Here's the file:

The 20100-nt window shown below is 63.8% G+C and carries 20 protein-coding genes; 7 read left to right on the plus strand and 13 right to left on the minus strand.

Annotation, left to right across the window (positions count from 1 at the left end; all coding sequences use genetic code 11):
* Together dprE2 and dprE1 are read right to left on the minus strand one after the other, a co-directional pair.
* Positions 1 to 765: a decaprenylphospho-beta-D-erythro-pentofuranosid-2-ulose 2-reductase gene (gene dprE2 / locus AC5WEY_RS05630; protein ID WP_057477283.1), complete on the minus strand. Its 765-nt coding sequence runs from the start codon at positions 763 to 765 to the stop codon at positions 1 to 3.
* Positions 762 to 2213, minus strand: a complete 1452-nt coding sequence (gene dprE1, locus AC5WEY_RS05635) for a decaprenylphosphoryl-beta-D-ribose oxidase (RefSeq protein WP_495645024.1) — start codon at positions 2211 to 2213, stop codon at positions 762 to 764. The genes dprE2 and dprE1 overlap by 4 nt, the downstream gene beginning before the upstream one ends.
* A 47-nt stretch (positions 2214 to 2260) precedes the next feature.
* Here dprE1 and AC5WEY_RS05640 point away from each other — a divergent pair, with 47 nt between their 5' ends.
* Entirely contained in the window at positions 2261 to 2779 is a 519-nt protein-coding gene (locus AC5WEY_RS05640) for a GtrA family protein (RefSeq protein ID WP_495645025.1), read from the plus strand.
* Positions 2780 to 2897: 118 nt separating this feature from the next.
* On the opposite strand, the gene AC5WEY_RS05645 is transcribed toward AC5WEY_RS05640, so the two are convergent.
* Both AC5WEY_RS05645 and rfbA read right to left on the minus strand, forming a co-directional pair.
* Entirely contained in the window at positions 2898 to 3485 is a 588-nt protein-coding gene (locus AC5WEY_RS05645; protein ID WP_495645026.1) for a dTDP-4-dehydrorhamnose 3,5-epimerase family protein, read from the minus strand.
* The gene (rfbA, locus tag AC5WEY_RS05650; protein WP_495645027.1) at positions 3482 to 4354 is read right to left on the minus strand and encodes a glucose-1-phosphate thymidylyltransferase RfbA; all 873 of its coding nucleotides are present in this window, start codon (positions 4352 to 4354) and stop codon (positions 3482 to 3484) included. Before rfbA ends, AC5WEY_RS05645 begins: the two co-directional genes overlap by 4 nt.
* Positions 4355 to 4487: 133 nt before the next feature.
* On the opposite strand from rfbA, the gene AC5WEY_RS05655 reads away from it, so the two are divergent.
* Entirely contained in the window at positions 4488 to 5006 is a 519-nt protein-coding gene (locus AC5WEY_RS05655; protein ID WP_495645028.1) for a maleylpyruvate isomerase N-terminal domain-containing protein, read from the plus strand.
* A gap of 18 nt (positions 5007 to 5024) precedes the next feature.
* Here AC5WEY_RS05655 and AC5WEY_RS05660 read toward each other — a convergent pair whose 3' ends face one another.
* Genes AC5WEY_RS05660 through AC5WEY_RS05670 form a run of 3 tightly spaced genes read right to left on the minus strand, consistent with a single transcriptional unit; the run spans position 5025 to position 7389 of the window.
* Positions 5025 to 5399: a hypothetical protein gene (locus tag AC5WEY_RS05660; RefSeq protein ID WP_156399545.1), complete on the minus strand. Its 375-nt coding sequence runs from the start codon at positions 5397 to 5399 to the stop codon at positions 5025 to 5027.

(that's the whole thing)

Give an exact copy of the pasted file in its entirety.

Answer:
The 20100-nt window shown below is 63.8% G+C and carries 20 protein-coding genes; 7 read left to right on the plus strand and 13 right to left on the minus strand.

Annotation, left to right across the window (positions count from 1 at the left end; all coding sequences use genetic code 11):
* Together dprE2 and dprE1 are read right to left on the minus strand one after the other, a co-directional pair.
* Positions 1 to 765: a decaprenylphospho-beta-D-erythro-pentofuranosid-2-ulose 2-reductase gene (gene dprE2 / locus AC5WEY_RS05630; protein ID WP_057477283.1), complete on the minus strand. Its 765-nt coding sequence runs from the start codon at positions 763 to 765 to the stop codon at positions 1 to 3.
* Positions 762 to 2213, minus strand: a complete 1452-nt coding sequence (gene dprE1, locus AC5WEY_RS05635) for a decaprenylphosphoryl-beta-D-ribose oxidase (RefSeq protein WP_495645024.1) — start codon at positions 2211 to 2213, stop codon at positions 762 to 764. The genes dprE2 and dprE1 overlap by 4 nt, the downstream gene beginning before the upstream one ends.
* A 47-nt stretch (positions 2214 to 2260) precedes the next feature.
* Here dprE1 and AC5WEY_RS05640 point away from each other — a divergent pair, with 47 nt between their 5' ends.
* Entirely contained in the window at positions 2261 to 2779 is a 519-nt protein-coding gene (locus AC5WEY_RS05640) for a GtrA family protein (RefSeq protein ID WP_495645025.1), read from the plus strand.
* Positions 2780 to 2897: 118 nt separating this feature from the next.
* On the opposite strand, the gene AC5WEY_RS05645 is transcribed toward AC5WEY_RS05640, so the two are convergent.
* Both AC5WEY_RS05645 and rfbA read right to left on the minus strand, forming a co-directional pair.
* Entirely contained in the window at positions 2898 to 3485 is a 588-nt protein-coding gene (locus AC5WEY_RS05645; protein ID WP_495645026.1) for a dTDP-4-dehydrorhamnose 3,5-epimerase family protein, read from the minus strand.
* The gene (rfbA, locus tag AC5WEY_RS05650; protein WP_495645027.1) at positions 3482 to 4354 is read right to left on the minus strand and encodes a glucose-1-phosphate thymidylyltransferase RfbA; all 873 of its coding nucleotides are present in this window, start codon (positions 4352 to 4354) and stop codon (positions 3482 to 3484) included. Before rfbA ends, AC5WEY_RS05645 begins: the two co-directional genes overlap by 4 nt.
* Positions 4355 to 4487: 133 nt before the next feature.
* On the opposite strand from rfbA, the gene AC5WEY_RS05655 reads away from it, so the two are divergent.
* Entirely contained in the window at positions 4488 to 5006 is a 519-nt protein-coding gene (locus AC5WEY_RS05655; protein ID WP_495645028.1) for a maleylpyruvate isomerase N-terminal domain-containing protein, read from the plus strand.
* A gap of 18 nt (positions 5007 to 5024) precedes the next feature.
* Here AC5WEY_RS05655 and AC5WEY_RS05660 read toward each other — a convergent pair whose 3' ends face one another.
* Genes AC5WEY_RS05660 through AC5WEY_RS05670 form a run of 3 tightly spaced genes read right to left on the minus strand, consistent with a single transcriptional unit; the run spans position 5025 to position 7389 of the window.
* Positions 5025 to 5399: a hypothetical protein gene (locus tag AC5WEY_RS05660; RefSeq protein ID WP_156399545.1), complete on the minus strand. Its 375-nt coding sequence runs from the start codon at positions 5397 to 5399 to the stop codon at positions 5025 to 5027.